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EDA Workshop on Materials 2050

As the defence and security landscape moves into more complex and uncharted areas, studying and developing the capabilities of the future is becoming increasingly challenging. The emergence of new platform concepts and the lead times, often spanning over decades, for materials used in major platforms result in a pressing need to start research efforts in the present. On 18 October 2016, 25 experts from various European Ministries of Defence, the U.S. Department of Defense, European institutions, and industry participated in an EDA workshop to identify materials envisioned to be used by military forces in the year 2050.

High-level experts on materials and defence technologies gathered to discuss the types and functionalities of materials with a potential to improve military operations in 35 years as well as major advances that might be foreseen. Thought-provoking presentations from the European Defence Agency (EDA), the Swedish Defence Research Agency (FOI), the U.S. Department of Defense (DoD), the European Union Institute for Security Studies (EUISS) and the European Space Agency (ESA) underlined the importance of long-term defence R&T strategic planning. They showed how innovative materials and manufacturing can be used in a wide range of applications - lowering the burden of the soldier, stealth and protection, ammunition enhancements - and can improve the lifespan, logistical aspects and functional capabilities of existing & future platforms – air, naval and land.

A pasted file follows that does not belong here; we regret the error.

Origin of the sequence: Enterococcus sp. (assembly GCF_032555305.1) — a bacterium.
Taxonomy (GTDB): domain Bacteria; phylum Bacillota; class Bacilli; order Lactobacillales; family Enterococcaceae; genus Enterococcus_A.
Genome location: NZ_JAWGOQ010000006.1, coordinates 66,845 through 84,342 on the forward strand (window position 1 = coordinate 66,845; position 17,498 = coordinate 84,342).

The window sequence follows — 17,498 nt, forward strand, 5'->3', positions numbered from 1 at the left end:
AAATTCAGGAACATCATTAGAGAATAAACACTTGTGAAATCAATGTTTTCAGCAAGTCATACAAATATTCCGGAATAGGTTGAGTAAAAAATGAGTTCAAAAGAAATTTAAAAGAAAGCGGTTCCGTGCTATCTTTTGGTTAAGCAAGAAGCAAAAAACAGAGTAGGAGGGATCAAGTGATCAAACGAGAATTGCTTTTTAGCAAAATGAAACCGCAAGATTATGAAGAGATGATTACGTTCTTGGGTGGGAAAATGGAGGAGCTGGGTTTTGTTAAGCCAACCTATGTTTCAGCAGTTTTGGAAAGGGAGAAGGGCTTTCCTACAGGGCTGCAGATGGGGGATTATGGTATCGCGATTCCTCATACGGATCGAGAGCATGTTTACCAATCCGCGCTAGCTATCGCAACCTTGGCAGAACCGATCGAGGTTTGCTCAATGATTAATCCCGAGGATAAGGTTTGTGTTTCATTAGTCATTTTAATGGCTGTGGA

Using a structured brainstorming method, the organizers dynamically combined the various experts in groups to create a maximum level of interaction and balance between governmental and non-governmental actors. The main outcome of the workshop was the identification of promising ideas and possible Research & Technology needs in 4 main areas: additive manufacturing, advanced smart materials, functional materials and structural materials. Computer-assisted modelling, deployed 3D printing, multifunctional materials, integrated sensors, frequency-adaptive signature control materials, and biomimetics were among the topics viewed to be of especially high interest for military forces in the next decades.

Although the participants recognized that predicting the future poses difficulties in the context of evolving political, technological, economic and legislative factors, they considered that defence technology in 2050 will be shaped by capitalizing on the windows of opportunity opened in the present.

The seminar was co-organized by the EDA’s CapTech on Materials & Structures, Fraunhofer INT, ISDEFE, FOI, FFI.

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